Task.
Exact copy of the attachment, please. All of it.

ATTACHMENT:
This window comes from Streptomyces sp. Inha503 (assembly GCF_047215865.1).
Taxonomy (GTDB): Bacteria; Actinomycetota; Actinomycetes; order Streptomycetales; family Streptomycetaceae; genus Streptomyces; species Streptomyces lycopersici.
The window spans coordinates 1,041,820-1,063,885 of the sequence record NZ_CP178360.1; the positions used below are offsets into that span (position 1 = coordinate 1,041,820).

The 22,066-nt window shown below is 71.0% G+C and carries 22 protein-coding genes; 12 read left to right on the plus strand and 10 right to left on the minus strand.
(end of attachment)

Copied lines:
This window comes from Streptomyces sp. Inha503 (assembly GCF_047215865.1).
Taxonomy (GTDB): Bacteria; Actinomycetota; Actinomycetes; order Streptomycetales; family Streptomycetaceae; genus Streptomyces; species Streptomyces lycopersici.
The window spans coordinates 1,041,820-1,063,885 of the sequence record NZ_CP178360.1; the positions used below are offsets into that span (position 1 = coordinate 1,041,820).

The 22,066-nt window shown below is 71.0% G+C and carries 22 protein-coding genes; 12 read left to right on the plus strand and 10 right to left on the minus strand.